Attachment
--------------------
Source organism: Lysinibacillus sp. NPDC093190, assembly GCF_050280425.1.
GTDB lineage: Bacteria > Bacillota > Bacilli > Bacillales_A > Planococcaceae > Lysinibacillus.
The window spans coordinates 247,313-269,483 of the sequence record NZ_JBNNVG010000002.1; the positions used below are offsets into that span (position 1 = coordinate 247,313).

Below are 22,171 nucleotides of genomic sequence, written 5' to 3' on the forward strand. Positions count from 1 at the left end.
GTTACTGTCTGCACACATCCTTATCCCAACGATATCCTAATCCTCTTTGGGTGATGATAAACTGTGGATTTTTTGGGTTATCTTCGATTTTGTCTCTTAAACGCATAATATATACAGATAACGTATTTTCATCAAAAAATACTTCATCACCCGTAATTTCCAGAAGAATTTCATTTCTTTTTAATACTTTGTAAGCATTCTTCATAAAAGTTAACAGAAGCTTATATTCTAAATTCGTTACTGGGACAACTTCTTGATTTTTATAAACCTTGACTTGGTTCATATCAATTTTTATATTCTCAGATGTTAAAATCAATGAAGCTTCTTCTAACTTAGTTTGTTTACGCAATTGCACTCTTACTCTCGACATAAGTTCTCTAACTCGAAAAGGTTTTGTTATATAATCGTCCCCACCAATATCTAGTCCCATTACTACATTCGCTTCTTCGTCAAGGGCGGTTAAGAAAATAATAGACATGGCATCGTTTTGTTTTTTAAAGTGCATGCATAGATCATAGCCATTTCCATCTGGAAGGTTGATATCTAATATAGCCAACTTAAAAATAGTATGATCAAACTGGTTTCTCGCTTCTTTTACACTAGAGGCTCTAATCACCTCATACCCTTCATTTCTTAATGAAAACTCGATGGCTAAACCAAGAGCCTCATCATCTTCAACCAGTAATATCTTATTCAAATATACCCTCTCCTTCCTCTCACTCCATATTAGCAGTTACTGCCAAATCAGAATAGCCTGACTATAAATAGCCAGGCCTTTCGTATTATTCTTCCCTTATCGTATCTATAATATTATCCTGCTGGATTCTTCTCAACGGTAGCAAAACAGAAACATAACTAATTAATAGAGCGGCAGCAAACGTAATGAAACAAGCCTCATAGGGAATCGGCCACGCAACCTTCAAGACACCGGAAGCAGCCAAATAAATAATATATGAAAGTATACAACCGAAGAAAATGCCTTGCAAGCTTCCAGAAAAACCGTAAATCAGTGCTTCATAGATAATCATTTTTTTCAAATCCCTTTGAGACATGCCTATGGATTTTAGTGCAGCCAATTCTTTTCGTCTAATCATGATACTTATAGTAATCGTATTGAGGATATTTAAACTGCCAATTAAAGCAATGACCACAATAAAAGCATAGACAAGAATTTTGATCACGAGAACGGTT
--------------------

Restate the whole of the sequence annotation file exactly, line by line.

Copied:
Source organism: Lysinibacillus sp. NPDC093190, assembly GCF_050280425.1.
GTDB lineage: Bacteria > Bacillota > Bacilli > Bacillales_A > Planococcaceae > Lysinibacillus.
The window spans coordinates 247,313-269,483 of the sequence record NZ_JBNNVG010000002.1; the positions used below are offsets into that span (position 1 = coordinate 247,313).

Below are 22,171 nucleotides of genomic sequence, written 5' to 3' on the forward strand. Positions count from 1 at the left end.
GTTACTGTCTGCACACATCCTTATCCCAACGATATCCTAATCCTCTTTGGGTGATGATAAACTGTGGATTTTTTGGGTTATCTTCGATTTTGTCTCTTAAACGCATAATATATACAGATAACGTATTTTCATCAAAAAATACTTCATCACCCGTAATTTCCAGAAGAATTTCATTTCTTTTTAATACTTTGTAAGCATTCTTCATAAAAGTTAACAGAAGCTTATATTCTAAATTCGTTACTGGGACAACTTCTTGATTTTTATAAACCTTGACTTGGTTCATATCAATTTTTATATTCTCAGATGTTAAAATCAATGAAGCTTCTTCTAACTTAGTTTGTTTACGCAATTGCACTCTTACTCTCGACATAAGTTCTCTAACTCGAAAAGGTTTTGTTATATAATCGTCCCCACCAATATCTAGTCCCATTACTACATTCGCTTCTTCGTCAAGGGCGGTTAAGAAAATAATAGACATGGCATCGTTTTGTTTTTTAAAGTGCATGCATAGATCATAGCCATTTCCATCTGGAAGGTTGATATCTAATATAGCCAACTTAAAAATAGTATGATCAAACTGGTTTCTCGCTTCTTTTACACTAGAGGCTCTAATCACCTCATACCCTTCATTTCTTAATGAAAACTCGATGGCTAAACCAAGAGCCTCATCATCTTCAACCAGTAATATCTTATTCAAATATACCCTCTCCTTCCTCTCACTCCATATTAGCAGTTACTGCCAAATCAGAATAGCCTGACTATAAATAGCCAGGCCTTTCGTATTATTCTTCCCTTATCGTATCTATAATATTATCCTGCTGGATTCTTCTCAACGGTAGCAAAACAGAAACATAACTAATTAATAGAGCGGCAGCAAACGTAATGAAACAAGCCTCATAGGGAATCGGCCACGCAACCTTCAAGACACCGGAAGCAGCCAAATAAATAATATATGAAAGTATACAACCGAAGAAAATGCCTTGCAAGCTTCCAGAAAAACCGTAAATCAGTGCTTCATAGATAATCATTTTTTTCAAATCCCTTTGAGACATGCCTATGGATTTTAGTGCAGCCAATTCTTTTCGTCTAATCATGATACTTATAGTAATCGTATTGAGGATATTTAAACTGCCAATTAAAGCAATGACCACAATAAAAGCATAGACAAGAATTTTGATCACGAGAACGGTT